In this study, we estimated the mRNA half-lives in G. oxydans 621H on a global scale and detected and analyzed fragmentation of the 23S rRNA transcripts. The mRNA decay plays an important role in the metabolism of nucleic acids in both prokaryotic and eukaryotic cells and also affects fluctuations in protein synthesis and growth [45, 46]. The mRNA abundance in cells is determined by its synthesis and degradation rates. For E. coli and the archaeon S. solfataricus an inverse relationship between transcript abundance and half-lives was reported [15, 19, 21, 47, 48]. We also observed such an inverse relationship for G. oxydans. Many highly abundant transcripts are among the least stable and transcripts with longer half-lives are less abundant. This also supports the view that overall mRNA stability does not play a major role to obtain high mRNA abundance and that a rapid mRNA turnover facilitates fast adaptation to environmental changes. For example, transcripts of highly expressed genes essential for growth can be rapidly degraded in the case of a cell cycle arrest [19]. Nevertheless, as in other studies, not all transcripts follow the inverse relationship between abundance and half-life. For example, the molecular chaperones GroES and GroEL transcripts exhibited high abundance as well as long half-lives in G. oxydans. GroES and GroEL are required for proper folding of many proteins [49]. As their activity is required almost independent of environmental conditions, in such cases it is probably advantageous for the cell to support high transcript levels also by long half-lives. Similarly, ATP-proton motive force interconversion is a cellular function that actually needs to be maintained under many conditions. However, in G. oxydans this functional category exhibited by far the shortest mRNA half-lives among all categories. With a mean half-life of 3 min the mRNAs of the H+-ATP synthase were among the transcripts with the shortest half-lives. The Na+-ATP synthase with a mean RNA half-life of 5.1 min exhibited only very low transcript abundance compared to the H+-ATP synthase (80-fold lower). Comparative DNA microarray analysis of the effects of oxygen limitation in G. oxydans revealed an approximately 2-fold decreased expression of the H+-ATP synthase and 2- to 3-fold increased expression of the Na+-ATP synthase [34]. This expression pattern and the abundance of their transcripts suggest that the assumed Na+-ATP synthase might play an important role under oxygen limitation and that the H+-ATP synthase with the very short mRNA half-lives is the major one under many other conditions. Actually, one would expect that genes of the energy metabolism including ATP synthases are among the medium or most stable transcripts due to their classification as housekeeping genes [50]. Indeed, for E. coli the mRNA half-lives of genes associated with energy metabolism (mean 6.3 min) rank in the top 3 categories with the longest half-lives among all groups reported with mean values ranging from 3.8 min to 6.4 min [15]. The E. coli ATP synthase transcripts exhibited a mean half-life of 6.2 min in M9 medium, which is twice as long compared to G. oxydans (3 min). This 2-fold difference in mRNA half-lives is even more remarkable when also considering the inverse and almost 2-fold difference in the typical doubling time of E. coli (~ 60 to 70 min) and G. oxydans (~ 100 to 110 min). Thus, the H+-dependent ATP synthase could represent a bottleneck in G. oxydans under certain conditions, for example in strains engineered for improved growth [13, 14, 51].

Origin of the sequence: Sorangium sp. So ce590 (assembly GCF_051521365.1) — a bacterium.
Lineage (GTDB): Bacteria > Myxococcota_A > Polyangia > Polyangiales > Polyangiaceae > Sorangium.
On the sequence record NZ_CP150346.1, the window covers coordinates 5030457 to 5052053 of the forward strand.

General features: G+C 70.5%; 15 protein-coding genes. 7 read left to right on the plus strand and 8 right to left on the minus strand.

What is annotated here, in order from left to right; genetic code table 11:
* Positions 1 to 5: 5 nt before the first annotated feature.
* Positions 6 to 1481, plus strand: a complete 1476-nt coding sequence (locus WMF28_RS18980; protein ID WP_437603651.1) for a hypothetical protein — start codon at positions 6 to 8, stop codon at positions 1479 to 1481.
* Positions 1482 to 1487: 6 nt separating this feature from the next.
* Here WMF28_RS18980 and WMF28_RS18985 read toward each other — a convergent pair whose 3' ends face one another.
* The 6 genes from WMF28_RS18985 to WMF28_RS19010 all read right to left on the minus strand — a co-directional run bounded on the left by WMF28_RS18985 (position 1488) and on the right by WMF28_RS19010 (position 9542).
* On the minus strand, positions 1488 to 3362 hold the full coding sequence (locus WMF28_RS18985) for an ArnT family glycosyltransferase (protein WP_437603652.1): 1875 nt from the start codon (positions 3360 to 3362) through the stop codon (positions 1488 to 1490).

The average mRNA half-lives of genes involved in central carbon metabolism did not differ significantly from the global mean (5.7 min). This is attributed to partially high variation of half-lives within functional groups. There is also partially high variation of half-lives associated with the central carbon metabolism in E. coli [15], while in S. solfataricus transcripts of central metabolic pathways generally showed shorter half-lives [19]. In S. cerevisiae transcripts encoding the enzymes that participate in central metabolism are characteristically among those with the longest half-lives [48]. Thus, a general trend is not obvious and the mRNA half-lives in the central metabolism appear to be a species-specific characteristic.